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In a dispute between K&S Staffing Solutions, Inc. (K&S) and The Western Surety Company (Western) and VSS International, Inc. (VSSI), the Court of Appeal of the State of California Third Appellate District upheld the Superior Court of San Joaquin County's decision that K&S was not a “laborer” within the meaning of the mechanics’ lien law and that payment bonds issued for the projects in question were subject to the mechanics' lien law’s requirements.K&S, a staffing company, sued VSSI and Western to recover unpaid amounts for services provided on state projects, arguing it was a “laborer” under the mechanics' lien law and thus entitled to assert a claim against payment bonds for the projects. The court disagreed, interpreting the term “laborer” in the law as a person "acting as an employee" performing labor or bestowing necessary services on a work of improvement, and concluded K&S, as an employer, did not qualify.Furthermore, K&S argued that the payment bonds issued for these state projects were not subject to the mechanics' lien law’s requirements because they were not "payment bonds" within the meaning of the law. However, the court disagreed, ruling that the bond requirements of the mechanics' lien law apply to state projects that require a bond under Public Contract Code section 7103 and other public entity projects that require a bond under section 9550. Consequently, the court affirmed the lower court's attorney fee award to the defendants under section 9564, which mandates attorney fees be awarded to the prevailing party in any action to enforce the liability on a payment bond. View "K & S Staffing Solutions v. The Western Surety Co." on Justia Law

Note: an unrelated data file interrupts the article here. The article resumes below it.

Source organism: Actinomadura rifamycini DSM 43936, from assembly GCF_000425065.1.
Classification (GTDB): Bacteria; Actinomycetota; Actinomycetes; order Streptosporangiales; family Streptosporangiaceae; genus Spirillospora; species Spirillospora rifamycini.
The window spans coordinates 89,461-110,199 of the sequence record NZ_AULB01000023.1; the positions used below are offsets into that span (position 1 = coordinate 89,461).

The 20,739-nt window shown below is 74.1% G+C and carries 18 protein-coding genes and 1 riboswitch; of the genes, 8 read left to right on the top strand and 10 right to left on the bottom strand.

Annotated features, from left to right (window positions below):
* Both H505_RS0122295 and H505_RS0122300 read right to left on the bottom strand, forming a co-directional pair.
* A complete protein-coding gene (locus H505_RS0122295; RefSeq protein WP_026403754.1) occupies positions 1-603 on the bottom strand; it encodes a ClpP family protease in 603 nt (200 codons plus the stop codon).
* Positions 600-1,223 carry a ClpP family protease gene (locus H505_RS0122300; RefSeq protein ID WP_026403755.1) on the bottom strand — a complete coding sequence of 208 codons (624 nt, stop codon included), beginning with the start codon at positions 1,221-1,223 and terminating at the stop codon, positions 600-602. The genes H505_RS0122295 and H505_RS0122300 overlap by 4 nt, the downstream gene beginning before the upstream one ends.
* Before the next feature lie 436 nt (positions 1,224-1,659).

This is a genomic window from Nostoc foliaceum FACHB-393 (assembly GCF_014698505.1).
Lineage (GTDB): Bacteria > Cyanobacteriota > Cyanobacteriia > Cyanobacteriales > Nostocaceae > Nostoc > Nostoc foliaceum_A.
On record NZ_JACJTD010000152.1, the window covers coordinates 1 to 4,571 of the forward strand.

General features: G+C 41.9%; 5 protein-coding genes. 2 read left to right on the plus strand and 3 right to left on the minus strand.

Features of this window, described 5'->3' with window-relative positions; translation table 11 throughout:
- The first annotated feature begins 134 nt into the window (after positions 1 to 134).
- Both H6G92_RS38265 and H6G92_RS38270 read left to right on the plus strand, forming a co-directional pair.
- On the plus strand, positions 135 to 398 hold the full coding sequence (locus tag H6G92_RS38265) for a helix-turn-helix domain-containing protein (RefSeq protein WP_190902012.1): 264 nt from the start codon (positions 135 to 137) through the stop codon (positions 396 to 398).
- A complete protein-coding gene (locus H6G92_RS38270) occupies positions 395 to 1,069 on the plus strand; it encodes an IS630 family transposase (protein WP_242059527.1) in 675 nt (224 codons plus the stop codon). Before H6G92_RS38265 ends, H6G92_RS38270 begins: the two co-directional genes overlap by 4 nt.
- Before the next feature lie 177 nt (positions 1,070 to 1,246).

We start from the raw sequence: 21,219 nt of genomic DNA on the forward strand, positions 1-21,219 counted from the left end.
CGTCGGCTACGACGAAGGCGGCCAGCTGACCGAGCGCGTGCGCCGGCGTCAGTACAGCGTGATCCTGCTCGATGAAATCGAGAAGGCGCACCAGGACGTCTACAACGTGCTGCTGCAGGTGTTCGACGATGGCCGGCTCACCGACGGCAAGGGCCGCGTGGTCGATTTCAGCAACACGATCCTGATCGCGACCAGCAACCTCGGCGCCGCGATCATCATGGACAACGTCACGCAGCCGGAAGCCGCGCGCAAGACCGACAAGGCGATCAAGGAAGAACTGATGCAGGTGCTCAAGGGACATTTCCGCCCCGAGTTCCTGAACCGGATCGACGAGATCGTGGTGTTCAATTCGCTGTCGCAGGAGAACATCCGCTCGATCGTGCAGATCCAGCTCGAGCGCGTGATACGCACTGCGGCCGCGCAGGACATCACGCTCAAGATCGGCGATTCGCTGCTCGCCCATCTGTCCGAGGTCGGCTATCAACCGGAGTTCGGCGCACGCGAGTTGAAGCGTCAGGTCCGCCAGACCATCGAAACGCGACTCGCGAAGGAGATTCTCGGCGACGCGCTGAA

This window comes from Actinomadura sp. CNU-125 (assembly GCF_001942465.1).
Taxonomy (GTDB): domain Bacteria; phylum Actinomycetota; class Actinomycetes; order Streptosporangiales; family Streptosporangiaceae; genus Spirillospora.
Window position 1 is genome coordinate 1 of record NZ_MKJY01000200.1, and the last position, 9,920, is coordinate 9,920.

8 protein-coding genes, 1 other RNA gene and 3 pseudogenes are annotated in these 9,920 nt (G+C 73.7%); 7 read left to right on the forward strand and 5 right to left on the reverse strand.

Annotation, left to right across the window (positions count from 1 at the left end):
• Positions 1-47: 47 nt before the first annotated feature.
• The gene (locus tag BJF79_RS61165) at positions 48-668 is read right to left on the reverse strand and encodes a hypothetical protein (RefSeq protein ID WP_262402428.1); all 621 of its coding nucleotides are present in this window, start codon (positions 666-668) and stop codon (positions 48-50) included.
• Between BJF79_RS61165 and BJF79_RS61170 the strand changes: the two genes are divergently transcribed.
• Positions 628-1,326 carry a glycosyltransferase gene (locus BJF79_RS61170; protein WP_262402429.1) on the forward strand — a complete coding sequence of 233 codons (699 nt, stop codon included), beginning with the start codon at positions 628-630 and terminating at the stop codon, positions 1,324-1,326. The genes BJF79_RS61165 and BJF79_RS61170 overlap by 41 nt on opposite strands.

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In Alabama, RAM-Robertsdale Subdivision Partners, LLC contracted Construction Services LLC, d/b/a MCA Construction, Inc. ("MCA") to build infrastructure for a proposed housing subdivision. The relationship between the two parties deteriorated, leading to a lawsuit by RAM-Robertsdale against MCA for various claims including breach of contract, negligence, and negligent misrepresentation, among others. MCA counterclaimed and also filed third-party claims against Retail Specialists, LLC, a member of RAM-Robertsdale, and Rodney Barstein, a corporate officer for Retail Specialists and RAM-Robertsdale, for breach of contract, fraud, unjust enrichment, and defamation. The RAM defendants moved for summary judgment on MCA's counterclaims and third-party claims, arguing that MCA was not properly licensed when it signed the contract, thus making the contract void for public policy. The circuit court granted the RAM defendants' motion for summary judgment and certified its judgment as final.On appeal, the Supreme Court of Alabama found that the circuit court had exceeded its discretion in certifying its judgment as final under Rule 54(b), Ala. R. Civ. P., because the claims pending below and those on appeal were closely intertwined, arising from the same contract and the parties' performance under that contract. The Court noted that if the contract was indeed void for public policy, then neither party would be able to enforce it, impacting the remaining claims pending in the circuit court. As the Court found that deciding the issues at this stage would create an intolerable risk of inconsistent results, it dismissed the appeal for lack of jurisdiction. View "Construction Services, LLC v. RAM-Robertsdale Subdivision Partners, LLC" on Justia Law